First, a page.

Professor Michael Brown (UW-Seattle Department of Geography) and Professor Larry Knopp (UW-Tacoma Director of Interdisciplinary Arts & Sciences) have been awarded a 3-year, $250,000 National Science Foundation grant to conduct a study titled “Urban Governmentalities in Local-State Relations with a Marginalized Population”. The project explores the roles of the Seattle-King County Department of Public Health and the Washington State Liquor Control Board in the regulation and control of male homosexuality between 1945-1982 and will employ two graduate students for seven quarters over three academic years.
As always, there are plenty of talks around campus this week that may be of interest to Geographers. Interested in gender, race and care work; the construction of truth claims about the social and cultural past through archaeology; mental health in the US; ocean acidification; or recent revolutionary movements in the Middle East? If so, then check out some of these great talks!
“Forced to Care: Race, Gender and the Obligation to Care”
WHEN: Tuesday, February 15 at 6:30 pm
WHERE: 120 Kane Hall
SPEAKER: Evelyn Nakano Glenn, professor of Gender & Women’s Studies and of Ethnic Studies at UC Berkeley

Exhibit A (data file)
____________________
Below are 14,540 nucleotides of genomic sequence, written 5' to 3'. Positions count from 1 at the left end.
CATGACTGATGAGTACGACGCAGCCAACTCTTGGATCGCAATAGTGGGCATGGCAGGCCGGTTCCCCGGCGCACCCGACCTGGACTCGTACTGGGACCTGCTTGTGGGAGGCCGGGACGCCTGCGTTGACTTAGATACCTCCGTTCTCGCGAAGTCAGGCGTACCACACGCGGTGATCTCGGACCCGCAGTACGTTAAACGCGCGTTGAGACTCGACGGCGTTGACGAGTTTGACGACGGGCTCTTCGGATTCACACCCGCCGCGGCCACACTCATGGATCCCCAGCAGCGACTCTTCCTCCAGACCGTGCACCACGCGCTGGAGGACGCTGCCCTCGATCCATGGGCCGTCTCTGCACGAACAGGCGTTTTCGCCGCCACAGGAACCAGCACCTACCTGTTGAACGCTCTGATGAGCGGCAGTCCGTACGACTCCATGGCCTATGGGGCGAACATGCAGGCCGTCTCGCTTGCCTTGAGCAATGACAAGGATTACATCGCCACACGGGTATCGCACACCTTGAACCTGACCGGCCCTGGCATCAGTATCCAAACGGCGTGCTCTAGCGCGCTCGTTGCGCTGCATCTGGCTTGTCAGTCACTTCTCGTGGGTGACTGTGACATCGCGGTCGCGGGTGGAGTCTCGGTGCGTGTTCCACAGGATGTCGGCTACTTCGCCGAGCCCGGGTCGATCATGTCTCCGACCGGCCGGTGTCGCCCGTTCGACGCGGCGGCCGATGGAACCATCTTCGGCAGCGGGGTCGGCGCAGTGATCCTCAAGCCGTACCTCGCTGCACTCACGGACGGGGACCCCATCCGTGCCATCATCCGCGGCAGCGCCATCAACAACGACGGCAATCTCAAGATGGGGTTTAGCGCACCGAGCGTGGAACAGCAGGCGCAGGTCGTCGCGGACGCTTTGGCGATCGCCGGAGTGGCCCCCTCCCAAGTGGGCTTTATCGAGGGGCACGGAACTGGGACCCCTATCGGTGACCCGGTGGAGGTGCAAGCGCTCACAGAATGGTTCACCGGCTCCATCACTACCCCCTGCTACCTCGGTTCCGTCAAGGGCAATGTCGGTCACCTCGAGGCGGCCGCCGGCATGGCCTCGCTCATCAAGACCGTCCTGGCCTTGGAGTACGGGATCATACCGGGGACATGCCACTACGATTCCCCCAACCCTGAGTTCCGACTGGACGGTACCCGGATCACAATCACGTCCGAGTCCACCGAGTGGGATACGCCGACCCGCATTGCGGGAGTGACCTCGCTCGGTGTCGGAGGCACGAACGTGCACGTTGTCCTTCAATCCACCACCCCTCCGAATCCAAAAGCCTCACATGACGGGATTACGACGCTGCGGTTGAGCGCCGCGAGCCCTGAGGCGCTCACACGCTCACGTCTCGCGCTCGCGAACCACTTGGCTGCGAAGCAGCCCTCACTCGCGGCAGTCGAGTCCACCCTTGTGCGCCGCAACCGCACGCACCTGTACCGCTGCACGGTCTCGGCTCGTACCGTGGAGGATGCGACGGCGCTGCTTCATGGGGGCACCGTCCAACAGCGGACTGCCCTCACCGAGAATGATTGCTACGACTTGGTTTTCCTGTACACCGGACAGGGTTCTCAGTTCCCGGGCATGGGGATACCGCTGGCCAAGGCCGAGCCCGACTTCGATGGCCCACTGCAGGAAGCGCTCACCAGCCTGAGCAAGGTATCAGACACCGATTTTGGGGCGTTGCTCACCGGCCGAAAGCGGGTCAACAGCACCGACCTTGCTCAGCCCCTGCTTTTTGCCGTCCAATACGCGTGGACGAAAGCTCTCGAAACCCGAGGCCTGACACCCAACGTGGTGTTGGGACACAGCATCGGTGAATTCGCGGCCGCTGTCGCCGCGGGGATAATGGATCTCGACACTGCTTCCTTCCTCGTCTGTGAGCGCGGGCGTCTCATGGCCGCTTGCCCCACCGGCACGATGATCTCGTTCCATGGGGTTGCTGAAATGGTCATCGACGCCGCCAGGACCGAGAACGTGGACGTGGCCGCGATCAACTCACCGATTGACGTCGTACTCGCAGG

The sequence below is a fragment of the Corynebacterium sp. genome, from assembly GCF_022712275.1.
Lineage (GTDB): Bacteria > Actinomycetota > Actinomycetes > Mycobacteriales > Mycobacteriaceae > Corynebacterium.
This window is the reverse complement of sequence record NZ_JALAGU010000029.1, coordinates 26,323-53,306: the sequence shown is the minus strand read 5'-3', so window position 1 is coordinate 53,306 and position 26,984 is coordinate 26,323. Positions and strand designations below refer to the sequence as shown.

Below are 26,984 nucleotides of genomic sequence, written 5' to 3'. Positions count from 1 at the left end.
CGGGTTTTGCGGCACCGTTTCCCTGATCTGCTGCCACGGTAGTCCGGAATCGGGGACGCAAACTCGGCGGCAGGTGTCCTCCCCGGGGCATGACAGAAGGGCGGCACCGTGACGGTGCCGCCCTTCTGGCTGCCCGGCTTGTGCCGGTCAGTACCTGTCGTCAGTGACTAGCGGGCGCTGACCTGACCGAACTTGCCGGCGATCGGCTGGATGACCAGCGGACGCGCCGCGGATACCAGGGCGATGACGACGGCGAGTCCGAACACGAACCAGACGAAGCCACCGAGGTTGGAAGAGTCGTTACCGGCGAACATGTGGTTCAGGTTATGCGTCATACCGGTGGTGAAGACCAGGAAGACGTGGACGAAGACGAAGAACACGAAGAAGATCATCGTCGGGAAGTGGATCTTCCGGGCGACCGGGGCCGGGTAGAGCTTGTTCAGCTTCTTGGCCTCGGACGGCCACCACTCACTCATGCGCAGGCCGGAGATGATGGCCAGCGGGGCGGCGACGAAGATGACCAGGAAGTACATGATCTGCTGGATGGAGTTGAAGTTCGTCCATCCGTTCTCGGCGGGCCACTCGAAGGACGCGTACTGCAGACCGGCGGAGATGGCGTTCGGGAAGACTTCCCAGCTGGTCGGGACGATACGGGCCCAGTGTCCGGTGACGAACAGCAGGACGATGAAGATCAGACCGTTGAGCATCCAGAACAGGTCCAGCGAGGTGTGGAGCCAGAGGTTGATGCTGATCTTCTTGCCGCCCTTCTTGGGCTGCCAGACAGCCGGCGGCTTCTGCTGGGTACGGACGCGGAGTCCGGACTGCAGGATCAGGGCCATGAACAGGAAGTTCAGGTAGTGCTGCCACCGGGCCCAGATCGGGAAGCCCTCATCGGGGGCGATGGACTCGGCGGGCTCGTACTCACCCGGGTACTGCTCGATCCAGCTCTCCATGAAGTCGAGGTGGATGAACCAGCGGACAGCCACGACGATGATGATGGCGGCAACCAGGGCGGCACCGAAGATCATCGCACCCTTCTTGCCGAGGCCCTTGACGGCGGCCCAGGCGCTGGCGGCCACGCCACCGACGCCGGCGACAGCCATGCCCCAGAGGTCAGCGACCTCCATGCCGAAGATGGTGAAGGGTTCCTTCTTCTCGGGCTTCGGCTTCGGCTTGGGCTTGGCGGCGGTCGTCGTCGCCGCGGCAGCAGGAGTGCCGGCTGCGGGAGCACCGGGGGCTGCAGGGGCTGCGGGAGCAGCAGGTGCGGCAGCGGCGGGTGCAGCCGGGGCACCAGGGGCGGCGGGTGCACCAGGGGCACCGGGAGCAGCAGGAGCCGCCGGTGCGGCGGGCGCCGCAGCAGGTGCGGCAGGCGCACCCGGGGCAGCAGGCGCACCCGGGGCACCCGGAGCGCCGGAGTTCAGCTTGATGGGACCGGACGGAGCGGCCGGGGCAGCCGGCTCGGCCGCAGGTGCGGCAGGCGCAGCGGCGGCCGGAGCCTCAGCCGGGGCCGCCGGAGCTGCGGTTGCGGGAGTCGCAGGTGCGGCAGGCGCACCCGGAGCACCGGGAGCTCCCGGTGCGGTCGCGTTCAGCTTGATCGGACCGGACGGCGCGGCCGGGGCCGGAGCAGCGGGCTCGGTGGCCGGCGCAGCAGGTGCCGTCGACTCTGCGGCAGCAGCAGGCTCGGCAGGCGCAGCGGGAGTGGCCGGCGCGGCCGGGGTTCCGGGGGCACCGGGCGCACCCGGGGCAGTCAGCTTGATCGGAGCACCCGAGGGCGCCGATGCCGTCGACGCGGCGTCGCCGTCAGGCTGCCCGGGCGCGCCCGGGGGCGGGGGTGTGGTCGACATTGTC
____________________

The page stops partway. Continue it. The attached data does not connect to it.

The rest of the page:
MORE INFORMATION & RSVP: Find out more and RSVP here
“Who Owns the Past?: Stewardship and Collaborative practice in Archaeology”
WHEN: Wednesday, February 16, from 12:30 – 1:20 pm
WHERE: 220 Odegaard Undergraduate Library
SPEAKER: Alison Wylie, Department of Philosophy
OTHER INFORMATION: This is a part of Research Exposed!, a series of presentations on current UW research that can also be taken for credit.
“Transforming the American Conversation about Mental Health”
WHEN: Wednesday, February 16 at 5:30 pm
WHERE: 220 OUGL
SPEAKER: Jennifer Stuber, University of Washington, Social Work
OTHER INFORMATION: This is part of the “Unspeakable: Disability History, Identity, and Rights” film & lecture series.
REGISTRATION: This is event is co-hosted by the School of Social Work and Department of Communication. Registration required
“Gender Stereotypes – How They Discourage Unconventional Career Choices and Limit Opportunities”
WHEN: Wednesday, February 16, from 7:00 – 9:00 pm
WHERE: 120 Kane
SPEAKERS: Sapna Cheryan, Assistant Professor, UW Department of Psychology; Alice Eagly, Professor of Social Psychology, Northwestern University Department of Psychology
OTHER INFORMATION: Women continue to be underrepresented in the sciences and engineering and in leadership positions within politics and business despite considerable gains made in other areas over the last few decades. Drs. Cheryan and Eagly examine the social and structural obstacles that contribute to this underrepresentation. They also will share promising individual strategies and institutional interventions that promote gender equality in traditionally male-dominated domains.